When Gods Walk Amongst Us

When I was much younger, I went by another name. I lived a different life. I was ignorant of the world and who I really was. Ignorance—as they say—is bliss.

Around the age of fourteen, I stumbled across an old man camping in the woods near my house. I really didn’t think much of it, after all, I had created my own campsite in those very woods to avoid my home life.

He was dressed in denim, with his long, gray hair pulled back into a ponytail. He lay on a fallen tree, smoking a cigarette. A large bag sat propped up next to him and it looked like the failed beginnings of a campfire was in front of him.

I was about to apologize for disturbing him and leave, but something kept me there. His golden eyes twinkled, and the lines of his face made him look like someone extremely used to smiling.

“Ah, Falcon. I was hoping you’d be by today.” He took a long hit and tapped on the log next to him.

“Excuse me?” I don’t know why, but I went over and plopped down on the log.

“Do me a favor, would you? My fire burned out, think you can get it started again?”

I chuckled, mostly because I loved starting campfires. Still do. With the side of my foot, I quickly cleared out a square patch for the fire. I took a few branches off the felled tree and stacked them up and stuffed the small structure with pine needles and leaves. I got up, and the old man tossed his cigarette into the new campfire setup, and it promptly caught fire.

“Nice job,” he said approvingly. “Think you could help me with another little issue I’ve had?”

I checked my watch.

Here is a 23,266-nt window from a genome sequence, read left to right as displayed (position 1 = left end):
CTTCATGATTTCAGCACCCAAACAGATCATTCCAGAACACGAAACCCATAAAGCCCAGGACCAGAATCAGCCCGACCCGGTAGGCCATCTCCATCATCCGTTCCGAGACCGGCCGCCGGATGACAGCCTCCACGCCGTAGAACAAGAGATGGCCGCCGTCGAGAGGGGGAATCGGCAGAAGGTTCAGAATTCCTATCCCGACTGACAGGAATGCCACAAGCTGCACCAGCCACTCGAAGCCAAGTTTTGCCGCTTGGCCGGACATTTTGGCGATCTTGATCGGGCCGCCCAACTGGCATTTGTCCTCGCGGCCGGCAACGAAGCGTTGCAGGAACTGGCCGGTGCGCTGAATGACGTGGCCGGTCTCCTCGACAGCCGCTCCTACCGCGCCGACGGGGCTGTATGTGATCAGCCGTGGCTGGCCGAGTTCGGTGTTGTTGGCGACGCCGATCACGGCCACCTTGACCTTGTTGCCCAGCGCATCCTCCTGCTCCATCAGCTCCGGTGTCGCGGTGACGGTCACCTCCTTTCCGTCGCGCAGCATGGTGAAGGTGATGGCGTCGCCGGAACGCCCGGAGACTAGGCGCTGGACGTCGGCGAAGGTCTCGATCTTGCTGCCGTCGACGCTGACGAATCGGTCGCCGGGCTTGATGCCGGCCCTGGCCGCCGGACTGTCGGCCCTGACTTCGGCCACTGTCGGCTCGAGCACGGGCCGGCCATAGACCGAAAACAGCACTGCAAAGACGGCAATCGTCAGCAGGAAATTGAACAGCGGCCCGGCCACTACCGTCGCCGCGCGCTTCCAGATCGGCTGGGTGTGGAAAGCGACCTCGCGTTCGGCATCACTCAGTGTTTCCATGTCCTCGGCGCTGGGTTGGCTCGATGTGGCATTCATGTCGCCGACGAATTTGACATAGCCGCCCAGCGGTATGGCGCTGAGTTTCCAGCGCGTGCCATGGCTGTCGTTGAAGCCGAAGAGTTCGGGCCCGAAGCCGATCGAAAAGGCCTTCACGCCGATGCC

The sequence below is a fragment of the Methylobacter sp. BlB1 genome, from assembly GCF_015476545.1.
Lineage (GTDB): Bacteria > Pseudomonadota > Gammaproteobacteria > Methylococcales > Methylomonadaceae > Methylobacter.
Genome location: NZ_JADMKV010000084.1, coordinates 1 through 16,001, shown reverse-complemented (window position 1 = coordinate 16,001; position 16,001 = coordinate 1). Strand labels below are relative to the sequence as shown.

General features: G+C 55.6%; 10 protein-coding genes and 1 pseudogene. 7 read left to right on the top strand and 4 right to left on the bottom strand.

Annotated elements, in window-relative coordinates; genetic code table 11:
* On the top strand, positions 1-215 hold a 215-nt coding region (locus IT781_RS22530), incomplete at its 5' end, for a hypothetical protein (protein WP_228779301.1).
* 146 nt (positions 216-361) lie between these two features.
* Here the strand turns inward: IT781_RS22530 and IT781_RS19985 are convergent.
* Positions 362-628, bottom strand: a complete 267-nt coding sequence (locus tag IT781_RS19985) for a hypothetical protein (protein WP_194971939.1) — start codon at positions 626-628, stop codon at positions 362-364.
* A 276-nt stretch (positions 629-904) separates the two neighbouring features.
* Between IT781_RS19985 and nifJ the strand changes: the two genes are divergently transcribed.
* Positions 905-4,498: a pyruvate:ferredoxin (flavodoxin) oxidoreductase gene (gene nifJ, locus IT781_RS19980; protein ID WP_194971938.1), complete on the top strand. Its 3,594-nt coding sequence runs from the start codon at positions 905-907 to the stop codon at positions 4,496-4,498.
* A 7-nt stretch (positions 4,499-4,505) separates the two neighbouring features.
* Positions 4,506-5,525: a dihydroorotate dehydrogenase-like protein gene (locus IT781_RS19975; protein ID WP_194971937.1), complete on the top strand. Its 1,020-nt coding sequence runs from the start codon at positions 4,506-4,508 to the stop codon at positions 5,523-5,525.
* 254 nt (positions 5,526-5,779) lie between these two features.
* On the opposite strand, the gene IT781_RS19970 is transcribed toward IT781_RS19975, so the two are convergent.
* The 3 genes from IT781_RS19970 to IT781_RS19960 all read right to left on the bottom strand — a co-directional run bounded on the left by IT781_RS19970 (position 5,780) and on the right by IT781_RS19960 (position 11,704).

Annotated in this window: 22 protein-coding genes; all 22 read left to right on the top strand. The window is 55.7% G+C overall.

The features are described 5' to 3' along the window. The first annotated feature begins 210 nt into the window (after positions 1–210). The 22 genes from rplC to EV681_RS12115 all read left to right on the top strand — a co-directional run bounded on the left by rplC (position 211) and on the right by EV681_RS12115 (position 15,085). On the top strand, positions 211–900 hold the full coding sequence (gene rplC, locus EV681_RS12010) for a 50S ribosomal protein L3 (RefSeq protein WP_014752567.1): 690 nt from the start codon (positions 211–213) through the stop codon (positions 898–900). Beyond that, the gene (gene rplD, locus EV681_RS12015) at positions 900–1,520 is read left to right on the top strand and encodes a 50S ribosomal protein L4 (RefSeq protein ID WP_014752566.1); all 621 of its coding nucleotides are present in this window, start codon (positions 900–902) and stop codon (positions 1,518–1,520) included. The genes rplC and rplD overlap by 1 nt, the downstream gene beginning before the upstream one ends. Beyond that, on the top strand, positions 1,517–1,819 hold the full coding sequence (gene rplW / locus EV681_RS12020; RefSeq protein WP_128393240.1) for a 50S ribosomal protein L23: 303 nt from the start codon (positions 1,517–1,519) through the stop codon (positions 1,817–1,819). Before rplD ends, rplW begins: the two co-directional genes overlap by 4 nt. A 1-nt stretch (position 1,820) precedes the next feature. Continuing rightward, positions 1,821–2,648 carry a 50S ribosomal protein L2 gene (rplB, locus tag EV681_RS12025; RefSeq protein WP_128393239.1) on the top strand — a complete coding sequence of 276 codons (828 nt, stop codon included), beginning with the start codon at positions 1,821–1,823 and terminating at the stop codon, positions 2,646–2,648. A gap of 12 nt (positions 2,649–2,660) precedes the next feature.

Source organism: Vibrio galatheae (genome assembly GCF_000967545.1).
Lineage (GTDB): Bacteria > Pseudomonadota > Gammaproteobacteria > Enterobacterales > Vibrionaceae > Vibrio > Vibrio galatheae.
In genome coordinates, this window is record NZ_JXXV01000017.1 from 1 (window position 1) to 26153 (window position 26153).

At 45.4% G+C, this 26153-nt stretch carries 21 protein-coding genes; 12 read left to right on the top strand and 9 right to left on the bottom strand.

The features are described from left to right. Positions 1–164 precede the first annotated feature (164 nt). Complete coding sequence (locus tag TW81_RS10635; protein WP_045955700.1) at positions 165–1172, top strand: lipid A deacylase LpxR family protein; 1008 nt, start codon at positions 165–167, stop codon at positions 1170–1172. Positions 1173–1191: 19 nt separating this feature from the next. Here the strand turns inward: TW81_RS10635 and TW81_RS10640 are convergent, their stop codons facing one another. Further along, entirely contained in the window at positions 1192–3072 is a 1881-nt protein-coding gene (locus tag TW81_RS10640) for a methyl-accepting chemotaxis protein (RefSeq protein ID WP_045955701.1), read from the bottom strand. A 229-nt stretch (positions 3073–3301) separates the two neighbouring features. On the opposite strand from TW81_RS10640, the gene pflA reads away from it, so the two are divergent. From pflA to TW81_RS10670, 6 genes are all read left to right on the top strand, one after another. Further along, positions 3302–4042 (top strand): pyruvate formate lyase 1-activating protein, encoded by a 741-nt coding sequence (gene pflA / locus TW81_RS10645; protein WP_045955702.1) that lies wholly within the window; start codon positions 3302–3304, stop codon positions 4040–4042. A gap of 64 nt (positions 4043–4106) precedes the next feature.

“C’mon, Falcon. It’ll be quick, I promise. I just need a bit of help with my shelter.”

“Why do you keep calling me Falcon?”

He waved dismissively. “Work while we talk.”

I shrugged and got to work. We talked at length about a lot of different topics. And through that time, I build his shelter, dug a latrine for him, set up a rain tarp to gather water, set a few snares and cooked a fish on the fire for him. He kept talking, and I kept working. It wasn’t until the stars came out that I noticed that the old man still hadn’t answered my question.

“So, you never told me why you keep calling me Falcon.”

“You’re right. I didn’t. But keep this in mind, Falcon. Not every question is easily answered. It could be because you were born in the time of the Falcon. It could be characteristics you possess.”

“You’re not going to tell me, are you?”

“But some questions are easily answered,” he continued as he spoke over me. “I call you Falcon because that is your name. It might not be the one you have on paper, but it is the one that Mother Earth has called you since before you were born. Here, look at the stars here. This is the story of our people. From the beginning, we have told our stories through the stars and passed them along through our shamans and chiefs. But times change. Things disappear, and the old ways have to find harmony with the new.”

I looked from the stars to his face, now visible by only firelight. He looked younger and older. The lines from his face gone and his hair the color of raven feathers. He had lit another cigarette during that time and clenched it in his teeth as he spoke.

“Falcon, my boy, you are one of my people,” he said, clapping me on the back. “And while you might not always think so, this is a great blessing.”

I turned to ask him another question, but the words died in my mouth. There, sitting next to me was a large coyote. The campfire was gone, as was the shelter, the fish and everything else, except the large bag. And the cigarette still clamped in Coyote’s teeth.

 
I left that day, confused more than ever about my place in the world, and without my wallet, because that old bastard picked my pocket when I wasn’t looking.​

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